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Honolulu Uses Geodesign

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Honolulu Uses Geodesign to Build Case for Rail Corridor

As reported in ArcNews, Spring 2013

The City and County of Honolulu applied geodesign concepts,
that is, the incorporation of geographic knowledge into the design process, to
more effectively analyze, compare, and visualize different scenarios for
the key communities affected by the proposed development
of a rail transit system.
 

In Honolulu, the islanders can boast they do travel slowly through their paradise, but maybe not so peacefully on their roadways, since Honolulu has claimed the top spot as the worst US city for traffic. Compounding the problem, citizens have moved to suburban areas in search of affordable housing, creating urban sprawl, which increases traffic demand when traveling to urban centers for work.

For Honolulu, the effects of urban sprawl go beyond increased traffic demand and have negative impacts, such as environmental pollution, natural habitat reduction, loss of agricultural land, and even decline in human health and well-being.

In an effort to help alleviate some of the traffic pressure on its roadways, the City and County of Honolulu have approved and begun construction of an elevated rail system connecting East Kapolei to Ala Moana Center. Not only will the new railway change the way citizens and tourists will travel through Honolulu, but the planning and development surrounding the rail corridor will be redefined through what is known as transit-oriented development (TOD).

TOD and GIS

To tell the story of TOD, the City and County of Honolulu turned to GIS as a primary tool within the process. The city GIS department embraced and applied the concept of geodesign—that is, incorporating geographic knowledge into design—to more effectively analyze, compare, and visualize different scenarios of TOD for the key communities affected by the new development.

To build the case for TOD, the GIS team needed to support the planners' goals to share with the public who would have safe access to rail; how changes to the zoning would visually redefine their community; and how the TOD would positively affect the community and region, preventing future urban sprawl.

The team identified three core models that would be needed for the TOD geodesign process: walkability, urban growth, and densification models. As with any new GIS project undertaking, the GIS department first determined data resources needed to support the analysis and whether these datasets were available or needed to be developed.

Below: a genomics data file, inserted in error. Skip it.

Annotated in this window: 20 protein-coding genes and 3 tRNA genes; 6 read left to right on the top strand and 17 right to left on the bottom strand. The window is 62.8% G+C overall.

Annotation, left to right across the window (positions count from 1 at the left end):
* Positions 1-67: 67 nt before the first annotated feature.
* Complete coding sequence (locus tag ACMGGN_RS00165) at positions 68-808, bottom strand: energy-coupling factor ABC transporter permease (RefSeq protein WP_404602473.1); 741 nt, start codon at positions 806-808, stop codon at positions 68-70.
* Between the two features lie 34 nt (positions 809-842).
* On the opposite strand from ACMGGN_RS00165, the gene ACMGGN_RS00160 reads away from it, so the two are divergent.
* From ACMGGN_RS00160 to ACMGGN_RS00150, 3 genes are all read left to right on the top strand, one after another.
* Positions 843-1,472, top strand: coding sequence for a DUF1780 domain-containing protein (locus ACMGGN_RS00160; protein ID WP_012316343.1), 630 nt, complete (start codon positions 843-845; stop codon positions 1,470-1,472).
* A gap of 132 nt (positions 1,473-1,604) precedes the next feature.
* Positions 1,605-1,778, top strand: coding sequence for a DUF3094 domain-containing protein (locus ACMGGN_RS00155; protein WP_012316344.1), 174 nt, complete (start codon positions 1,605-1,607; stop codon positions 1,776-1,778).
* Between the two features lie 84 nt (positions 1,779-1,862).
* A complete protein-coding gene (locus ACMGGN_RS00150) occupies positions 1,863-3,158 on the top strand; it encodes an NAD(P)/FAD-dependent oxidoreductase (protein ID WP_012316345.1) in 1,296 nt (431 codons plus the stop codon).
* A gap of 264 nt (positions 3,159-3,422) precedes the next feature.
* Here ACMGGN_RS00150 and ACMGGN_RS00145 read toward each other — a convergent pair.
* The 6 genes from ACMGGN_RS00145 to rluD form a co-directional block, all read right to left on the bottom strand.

Most of the core data, such as roads, zoning, and buildings, was available in the rich geodatabase that Honolulu has been developing for years. Since visualization is a key component of geodesign and a powerful tool for persuasive planning support, a 3D model of the physical environment would be needed for the transit corridor.

CityEngine

However, the model was not complete and needed to be enhanced in areas, since more than 3,000 buildings were without textures and some were mere footprints. The team used Esri CityEngine to improve the model by creating 3D geometry and applying textures based on a custom set of rules. Honolulu wanted to simulate the true look and feel of the city and accomplished this by collecting photos of real facades that were used to create a custom set of textures. These textures were applied based on the rules, instantly painting the remaining buildings.

Rules were further applied to create 3D geometries by converting simple building footprints into complex structures with textures. The last component was the addition of the proposed evaluated rail, which was added from the existing engineering drawings, completing the 3D urban model of Honolulu.

CityEngine was used to generate the proposed build-out of the future with TOD. The 3D model showed urban growth concentration around stations with low- to medium-density buildings and ample undeveloped land. The same models were run against the existing zoning with no TOD, resulting in a sea of houses, showing a stark comparison of Honolulu's landscape in the future as urban sprawl.

Geodesign

An incentive of geodesign for planners is to equip them with analytic outcomes that could be used to persuade the stakeholders and public that TOD will have a positive impact on the community. Honolulu approached the community engagement with unique visualization technologies and simple web views of the various TOD scenarios.


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Principal Authors: Esri staff

Contributors:


References:

Esri staff, 3D Modeling Shows Off Elevated Rail System Landscape, ArcNews, Esri, Spring 2013. Content available at Esri Publications.